7 Feb 2008

… I’m intrigued by that planning application for the redevelopment of the Grand Parade in Cork where a company called Frinailla recently got permission from the City Council to build an 8 storey mixed use building on the site of the current Cork City Library. The development includes a brand new City Library, twice the size of the current one. Which means that, as it stood to gain so much from the proposal, there was never any question that the Council was going to do anything other than approve this project. And I also think it’s fairly safe to say that, weren’t the Council getting their library out of it, the project would have been refused permission for reasons of height, massing, bulk, etc. But when Senior Local Authority Officials decide they want a project to progress, the concerns of the usual bunch of middle-ranking-folder-carrying-council-corridor-crawlers (the people who give the likes of you and me a hard time) are generally ignored. 

Which, to me, means the Council should never have been involved in adjudicating the application in the first place.

The last bald statement was intended to be the end of the current article. But then I looked up the planning application and found out there was more.

A middle-ranking-folder-carrying-corridor-crawler at the Dept of the Environment appealed the case (on behalf of the Minister) to An Bord Planala citing concerns that a proposed two storey underground car park which forms part of the development would raise important archaeological issues.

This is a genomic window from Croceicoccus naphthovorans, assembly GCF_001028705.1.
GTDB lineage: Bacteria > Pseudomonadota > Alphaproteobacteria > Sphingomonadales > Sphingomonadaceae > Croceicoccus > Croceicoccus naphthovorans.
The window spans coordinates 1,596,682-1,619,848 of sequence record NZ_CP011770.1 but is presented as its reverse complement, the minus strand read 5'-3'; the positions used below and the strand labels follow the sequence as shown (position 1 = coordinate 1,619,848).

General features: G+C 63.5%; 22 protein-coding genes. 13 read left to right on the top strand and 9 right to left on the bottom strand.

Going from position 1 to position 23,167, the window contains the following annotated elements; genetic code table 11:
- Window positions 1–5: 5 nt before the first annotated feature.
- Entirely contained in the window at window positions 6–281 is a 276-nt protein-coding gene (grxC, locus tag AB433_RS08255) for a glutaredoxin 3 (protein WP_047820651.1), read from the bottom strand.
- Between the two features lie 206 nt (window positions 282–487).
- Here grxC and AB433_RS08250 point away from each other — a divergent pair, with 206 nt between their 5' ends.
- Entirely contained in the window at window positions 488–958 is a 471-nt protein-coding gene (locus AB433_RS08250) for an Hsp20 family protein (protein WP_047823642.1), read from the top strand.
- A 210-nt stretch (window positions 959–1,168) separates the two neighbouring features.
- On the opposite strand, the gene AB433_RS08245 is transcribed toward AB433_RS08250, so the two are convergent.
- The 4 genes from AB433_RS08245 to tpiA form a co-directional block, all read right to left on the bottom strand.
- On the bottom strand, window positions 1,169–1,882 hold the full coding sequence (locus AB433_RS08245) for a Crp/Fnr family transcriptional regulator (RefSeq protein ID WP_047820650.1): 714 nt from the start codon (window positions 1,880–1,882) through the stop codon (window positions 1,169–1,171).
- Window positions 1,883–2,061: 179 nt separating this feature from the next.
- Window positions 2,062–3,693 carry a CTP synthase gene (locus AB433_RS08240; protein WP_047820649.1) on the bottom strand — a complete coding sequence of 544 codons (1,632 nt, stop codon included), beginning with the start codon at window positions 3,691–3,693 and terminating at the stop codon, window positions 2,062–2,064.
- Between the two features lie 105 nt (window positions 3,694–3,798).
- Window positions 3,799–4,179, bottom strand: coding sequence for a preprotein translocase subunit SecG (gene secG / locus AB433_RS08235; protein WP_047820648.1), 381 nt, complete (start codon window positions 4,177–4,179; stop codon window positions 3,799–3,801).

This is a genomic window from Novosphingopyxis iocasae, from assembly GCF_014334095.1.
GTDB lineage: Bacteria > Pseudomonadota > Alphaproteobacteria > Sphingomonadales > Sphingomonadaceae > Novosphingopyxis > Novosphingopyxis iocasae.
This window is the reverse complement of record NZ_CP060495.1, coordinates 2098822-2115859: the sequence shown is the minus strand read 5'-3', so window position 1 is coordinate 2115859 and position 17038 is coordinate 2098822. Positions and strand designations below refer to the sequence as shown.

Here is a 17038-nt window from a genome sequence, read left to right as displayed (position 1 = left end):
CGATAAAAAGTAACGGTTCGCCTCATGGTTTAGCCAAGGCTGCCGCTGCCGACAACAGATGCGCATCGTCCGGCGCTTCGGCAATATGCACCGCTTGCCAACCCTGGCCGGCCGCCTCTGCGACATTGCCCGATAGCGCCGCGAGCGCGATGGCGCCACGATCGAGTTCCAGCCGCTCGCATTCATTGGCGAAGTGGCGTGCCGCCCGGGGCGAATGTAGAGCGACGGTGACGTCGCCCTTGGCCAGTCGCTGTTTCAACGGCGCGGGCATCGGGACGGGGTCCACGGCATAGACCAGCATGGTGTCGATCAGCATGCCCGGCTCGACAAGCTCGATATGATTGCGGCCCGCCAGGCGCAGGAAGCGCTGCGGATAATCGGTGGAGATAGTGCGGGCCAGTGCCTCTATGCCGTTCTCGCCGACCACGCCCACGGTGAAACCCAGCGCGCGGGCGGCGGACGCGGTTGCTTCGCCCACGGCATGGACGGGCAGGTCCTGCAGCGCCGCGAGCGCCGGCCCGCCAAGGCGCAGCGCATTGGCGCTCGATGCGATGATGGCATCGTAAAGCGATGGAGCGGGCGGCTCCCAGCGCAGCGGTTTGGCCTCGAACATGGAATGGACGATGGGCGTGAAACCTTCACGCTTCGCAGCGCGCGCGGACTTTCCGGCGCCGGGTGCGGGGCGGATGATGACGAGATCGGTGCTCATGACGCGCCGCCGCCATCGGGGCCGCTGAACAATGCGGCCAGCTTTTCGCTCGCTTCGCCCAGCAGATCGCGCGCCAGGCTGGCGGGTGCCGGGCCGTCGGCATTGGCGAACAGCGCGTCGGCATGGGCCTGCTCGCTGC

I’m forced to believe that the Minister must have extreme personal concerns about this particular project because, otherwise, I couldn’t account for how out of all proportion his submission to An Bord actually is. It’s so overblown (for example, it raises concerns about what is to happen to a piece of ‘mock’ medieval city wall (which the submission acknowledges as ‘mock’) currently standing inside the lobby of the existing library and which was only built in the 1970s as an ‘echo of the past’ kind of thing) it makes you wonder if the Minister’s motive is really to do with archaeology at all or if he’s using his limited powers of comment to block the whole development.

Conclusion? Neither the City Council nor the Minister are playing it straight. If any of the officials involved in this stupid situation took their responsibilities toward the rest of us seriously, they’d be sitting around the table night and day figuring out ways to improve a planning system which is becoming daily more obscene.

Would it be too much to ask that you drop your sanctimoniousness, organise a meeting  amongst yourselves and resolve the archaeology issues (but, by the way, keeping the underground parking – we’ve all parked cars underground in better cities than Cork) and resolve to stop wasting everyone’s time, money and patience on your chatter. 

Here are the latest Department guidelines on what we should be putting on our floors http://www.youtube.com/watch?v=9aLIc-lFXTQ

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